My Workspace(s)
CAMELOT at Picnic Island - November 2000
Photo by Gail Taylor
Past, Present, future...

This piece was originally drafted between 2000 and 2002. The PHILOSOPHY of it remains intact and so does my goal of someday establishing The Bay Area as my major work-hub. However, the circumstances of my work have shifted. The first part of this article remains as it was written with some minor edits to resolve time anomalies. The 2005 Update rematerializes these ideas in terms of my continuing nomadic life. Taylor Architecture, although the work is distributed, will lend itself to a main living and working location. MG Taylor’s work, however, is extremely place specific. At the moment, this means all of North America and Europe. The “rooms” in the “house” that I speak of have to go global. This is not a circumstance that is unique to me but one that is increasingly systemic to knowledge workers.

I think that everyone involved in the creation of architecture wants most of all to build for themselves. I certainly do. I have been highly nomadic all of my 49 years of professional work. This has been a frustration to me because to makes building for myself difficult, causes (over a lifetime) a fortune of my revenues to be spent on building not of my making and definitely interferes with the establishment of a practice of architecture which almost always starts of locally focused.

However, this circumstance - in retrospect - has not been all bad. I have spent the majority of the last 25 years working in environments of my own design. The houses that Gail and I have bought and lived in have always been refitted and modified to become exemplar environments if not great art pieces. As I become more distributed in my living-work locations, I am forced to directly embrace the contemporary facts of life that the main stream of architecture is not.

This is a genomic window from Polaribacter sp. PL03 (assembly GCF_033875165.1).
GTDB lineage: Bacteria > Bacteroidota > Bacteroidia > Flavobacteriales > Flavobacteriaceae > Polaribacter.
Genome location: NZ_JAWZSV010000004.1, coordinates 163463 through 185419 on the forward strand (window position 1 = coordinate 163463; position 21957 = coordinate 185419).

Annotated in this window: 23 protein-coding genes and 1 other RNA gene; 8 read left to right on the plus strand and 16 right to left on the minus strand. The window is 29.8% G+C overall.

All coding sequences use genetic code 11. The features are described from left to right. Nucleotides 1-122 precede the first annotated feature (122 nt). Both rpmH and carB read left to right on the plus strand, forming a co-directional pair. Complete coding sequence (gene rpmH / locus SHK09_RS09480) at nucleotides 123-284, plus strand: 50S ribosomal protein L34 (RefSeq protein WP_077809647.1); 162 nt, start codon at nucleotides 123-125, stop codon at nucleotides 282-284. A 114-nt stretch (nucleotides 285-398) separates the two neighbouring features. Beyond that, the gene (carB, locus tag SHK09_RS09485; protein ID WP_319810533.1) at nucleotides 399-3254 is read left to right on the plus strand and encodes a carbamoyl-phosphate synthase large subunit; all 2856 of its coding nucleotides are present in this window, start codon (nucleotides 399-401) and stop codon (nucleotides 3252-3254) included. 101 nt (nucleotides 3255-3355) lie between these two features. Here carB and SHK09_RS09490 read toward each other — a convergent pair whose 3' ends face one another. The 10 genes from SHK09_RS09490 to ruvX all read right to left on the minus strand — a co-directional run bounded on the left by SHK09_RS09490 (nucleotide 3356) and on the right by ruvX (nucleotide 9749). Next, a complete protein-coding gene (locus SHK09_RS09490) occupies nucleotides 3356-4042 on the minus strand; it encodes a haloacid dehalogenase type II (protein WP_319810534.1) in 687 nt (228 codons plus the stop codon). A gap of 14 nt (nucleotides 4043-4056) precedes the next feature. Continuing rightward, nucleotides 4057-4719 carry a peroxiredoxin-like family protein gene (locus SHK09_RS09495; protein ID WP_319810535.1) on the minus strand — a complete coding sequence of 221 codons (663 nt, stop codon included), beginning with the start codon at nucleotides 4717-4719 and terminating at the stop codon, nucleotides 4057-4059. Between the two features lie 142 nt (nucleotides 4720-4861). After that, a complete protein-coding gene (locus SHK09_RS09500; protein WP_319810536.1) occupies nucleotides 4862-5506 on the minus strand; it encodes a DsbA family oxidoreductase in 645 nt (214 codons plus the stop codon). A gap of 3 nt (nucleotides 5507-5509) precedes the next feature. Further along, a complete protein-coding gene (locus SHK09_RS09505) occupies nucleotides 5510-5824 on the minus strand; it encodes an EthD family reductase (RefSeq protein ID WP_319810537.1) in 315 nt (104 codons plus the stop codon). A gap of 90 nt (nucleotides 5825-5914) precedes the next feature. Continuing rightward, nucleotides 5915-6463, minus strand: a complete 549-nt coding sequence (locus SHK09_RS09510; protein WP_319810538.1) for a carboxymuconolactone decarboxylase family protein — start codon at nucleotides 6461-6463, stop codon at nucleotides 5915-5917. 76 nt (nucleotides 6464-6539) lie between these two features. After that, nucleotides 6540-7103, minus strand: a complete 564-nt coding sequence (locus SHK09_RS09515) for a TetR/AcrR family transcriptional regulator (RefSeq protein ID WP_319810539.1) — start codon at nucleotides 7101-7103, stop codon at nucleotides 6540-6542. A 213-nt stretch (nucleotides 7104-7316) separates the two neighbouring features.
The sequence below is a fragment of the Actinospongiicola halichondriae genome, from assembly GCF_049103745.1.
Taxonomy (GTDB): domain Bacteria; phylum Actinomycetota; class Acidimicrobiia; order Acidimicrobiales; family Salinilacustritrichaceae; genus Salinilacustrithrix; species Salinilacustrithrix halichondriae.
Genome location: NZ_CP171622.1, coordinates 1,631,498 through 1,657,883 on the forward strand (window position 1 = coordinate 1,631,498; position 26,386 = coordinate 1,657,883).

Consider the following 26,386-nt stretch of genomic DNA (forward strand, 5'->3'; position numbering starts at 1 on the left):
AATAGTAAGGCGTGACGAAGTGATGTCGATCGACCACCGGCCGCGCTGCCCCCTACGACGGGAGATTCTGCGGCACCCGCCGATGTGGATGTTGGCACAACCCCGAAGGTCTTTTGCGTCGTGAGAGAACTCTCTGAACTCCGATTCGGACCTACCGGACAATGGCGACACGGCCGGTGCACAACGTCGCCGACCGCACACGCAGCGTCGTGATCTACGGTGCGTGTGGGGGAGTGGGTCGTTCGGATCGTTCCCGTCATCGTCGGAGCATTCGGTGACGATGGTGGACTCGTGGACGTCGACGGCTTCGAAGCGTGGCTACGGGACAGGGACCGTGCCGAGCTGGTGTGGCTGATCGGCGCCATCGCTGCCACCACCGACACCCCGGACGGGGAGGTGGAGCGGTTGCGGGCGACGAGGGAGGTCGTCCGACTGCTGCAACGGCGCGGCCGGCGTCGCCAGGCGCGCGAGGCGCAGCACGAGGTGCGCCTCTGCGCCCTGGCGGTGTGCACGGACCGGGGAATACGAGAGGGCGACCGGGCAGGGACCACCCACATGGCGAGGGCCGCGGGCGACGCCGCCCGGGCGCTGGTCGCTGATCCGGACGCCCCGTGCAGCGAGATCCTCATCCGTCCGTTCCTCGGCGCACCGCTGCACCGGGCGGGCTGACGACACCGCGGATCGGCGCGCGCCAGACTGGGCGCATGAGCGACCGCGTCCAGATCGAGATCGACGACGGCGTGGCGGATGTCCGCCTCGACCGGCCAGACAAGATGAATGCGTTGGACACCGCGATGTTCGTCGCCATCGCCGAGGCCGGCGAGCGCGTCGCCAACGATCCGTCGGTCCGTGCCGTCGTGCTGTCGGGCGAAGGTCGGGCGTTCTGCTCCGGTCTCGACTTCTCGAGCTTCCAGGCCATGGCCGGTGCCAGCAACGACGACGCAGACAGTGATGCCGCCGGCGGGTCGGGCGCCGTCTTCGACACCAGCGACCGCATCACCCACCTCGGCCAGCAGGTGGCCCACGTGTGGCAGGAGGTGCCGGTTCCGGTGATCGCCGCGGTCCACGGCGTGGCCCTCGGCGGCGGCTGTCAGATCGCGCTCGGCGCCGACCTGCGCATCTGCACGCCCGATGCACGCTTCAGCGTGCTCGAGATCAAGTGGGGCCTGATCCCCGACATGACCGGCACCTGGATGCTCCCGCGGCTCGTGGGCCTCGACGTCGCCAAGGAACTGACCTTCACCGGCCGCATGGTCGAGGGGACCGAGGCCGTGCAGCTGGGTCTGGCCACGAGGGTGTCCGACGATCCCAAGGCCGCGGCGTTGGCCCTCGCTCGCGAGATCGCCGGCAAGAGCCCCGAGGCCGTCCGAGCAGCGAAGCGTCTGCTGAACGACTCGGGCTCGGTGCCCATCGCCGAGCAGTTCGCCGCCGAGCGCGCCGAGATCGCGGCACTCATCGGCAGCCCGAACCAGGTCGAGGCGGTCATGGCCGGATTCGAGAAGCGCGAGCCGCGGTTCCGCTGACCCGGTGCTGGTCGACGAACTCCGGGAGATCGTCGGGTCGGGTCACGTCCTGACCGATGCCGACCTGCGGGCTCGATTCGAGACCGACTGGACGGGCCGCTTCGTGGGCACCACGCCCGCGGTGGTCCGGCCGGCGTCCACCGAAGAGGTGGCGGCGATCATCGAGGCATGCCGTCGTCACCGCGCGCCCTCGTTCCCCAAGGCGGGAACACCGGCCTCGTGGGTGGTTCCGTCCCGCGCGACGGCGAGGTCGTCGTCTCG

At the completion of iteration6, my major involvement with MG Taylor will begin to decline. This will allow me to get back to my original goal of ARCHITECTURE. At this transition, the San Francisco Bay Area, where I started this quest, will once again become my home again.


The idea of organic architecture is simple at the root of it - it is the process [link] of learning from Nature and applying these principles to the design, building and use of human habitats.


It is not borrowing various shapes and the superficial aspects of Nature; it is not using “natural” materials to build with; it is not found in simply attempting to make minimal the human built environment’s impact on Nature. These means, as worthy as they may be, do not, alone, make an organic result.


The science of the built environment is based on understanding what elements are important to a project - and what these elements mean. The art, is the ability to sense, feel and create place. Great architecture requires a synthesis of engineering and expression [link] - design is the act of fusing a million aspects into a unified whole. When building habitat, economy and ecology are one. Architecture is not a visual art - it is an experiential art and facilitates daily life.


We humans have allowed a disintegrated philosophy of economics [link] and social organization produce a monstrous result in our otherwise legitimate drive to create habitat. In this pursuit, we have failed to accomplish - on any scale - a worthy human result and we have carelessly and needlessly damaged the Earth ecosystem. What we have done - without apparent concern- to other living beings is beyond any possible excuse - we have become a global predator by default and without purpose.